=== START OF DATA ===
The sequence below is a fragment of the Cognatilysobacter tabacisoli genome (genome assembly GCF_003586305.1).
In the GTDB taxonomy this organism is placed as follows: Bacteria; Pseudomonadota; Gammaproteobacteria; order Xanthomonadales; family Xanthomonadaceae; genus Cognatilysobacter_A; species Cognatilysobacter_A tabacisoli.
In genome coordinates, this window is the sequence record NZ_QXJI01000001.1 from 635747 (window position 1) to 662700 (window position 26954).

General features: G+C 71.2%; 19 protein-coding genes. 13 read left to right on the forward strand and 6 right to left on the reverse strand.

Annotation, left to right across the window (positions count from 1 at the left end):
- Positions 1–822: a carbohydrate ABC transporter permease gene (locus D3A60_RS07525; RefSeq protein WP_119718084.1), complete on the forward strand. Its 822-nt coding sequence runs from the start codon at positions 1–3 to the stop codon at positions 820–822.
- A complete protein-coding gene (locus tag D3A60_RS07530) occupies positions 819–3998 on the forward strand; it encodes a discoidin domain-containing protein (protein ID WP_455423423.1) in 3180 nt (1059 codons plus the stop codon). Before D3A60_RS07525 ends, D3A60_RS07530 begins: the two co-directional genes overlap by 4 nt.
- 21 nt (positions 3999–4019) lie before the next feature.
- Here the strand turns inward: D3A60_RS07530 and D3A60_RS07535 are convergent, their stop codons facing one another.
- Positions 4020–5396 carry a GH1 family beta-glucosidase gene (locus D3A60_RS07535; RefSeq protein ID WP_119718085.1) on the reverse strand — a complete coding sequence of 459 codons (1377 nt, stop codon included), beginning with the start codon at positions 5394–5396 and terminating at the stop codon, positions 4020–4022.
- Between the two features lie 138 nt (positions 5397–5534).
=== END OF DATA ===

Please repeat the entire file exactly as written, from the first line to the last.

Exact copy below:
The sequence below is a fragment of the Cognatilysobacter tabacisoli genome (genome assembly GCF_003586305.1).
In the GTDB taxonomy this organism is placed as follows: Bacteria; Pseudomonadota; Gammaproteobacteria; order Xanthomonadales; family Xanthomonadaceae; genus Cognatilysobacter_A; species Cognatilysobacter_A tabacisoli.
In genome coordinates, this window is the sequence record NZ_QXJI01000001.1 from 635747 (window position 1) to 662700 (window position 26954).

General features: G+C 71.2%; 19 protein-coding genes. 13 read left to right on the forward strand and 6 right to left on the reverse strand.

Annotation, left to right across the window (positions count from 1 at the left end):
- Positions 1–822: a carbohydrate ABC transporter permease gene (locus D3A60_RS07525; RefSeq protein WP_119718084.1), complete on the forward strand. Its 822-nt coding sequence runs from the start codon at positions 1–3 to the stop codon at positions 820–822.
- A complete protein-coding gene (locus tag D3A60_RS07530) occupies positions 819–3998 on the forward strand; it encodes a discoidin domain-containing protein (protein ID WP_455423423.1) in 3180 nt (1059 codons plus the stop codon). Before D3A60_RS07525 ends, D3A60_RS07530 begins: the two co-directional genes overlap by 4 nt.
- 21 nt (positions 3999–4019) lie before the next feature.
- Here the strand turns inward: D3A60_RS07530 and D3A60_RS07535 are convergent, their stop codons facing one another.
- Positions 4020–5396 carry a GH1 family beta-glucosidase gene (locus D3A60_RS07535; RefSeq protein ID WP_119718085.1) on the reverse strand — a complete coding sequence of 459 codons (1377 nt, stop codon included), beginning with the start codon at positions 5394–5396 and terminating at the stop codon, positions 4020–4022.
- Between the two features lie 138 nt (positions 5397–5534).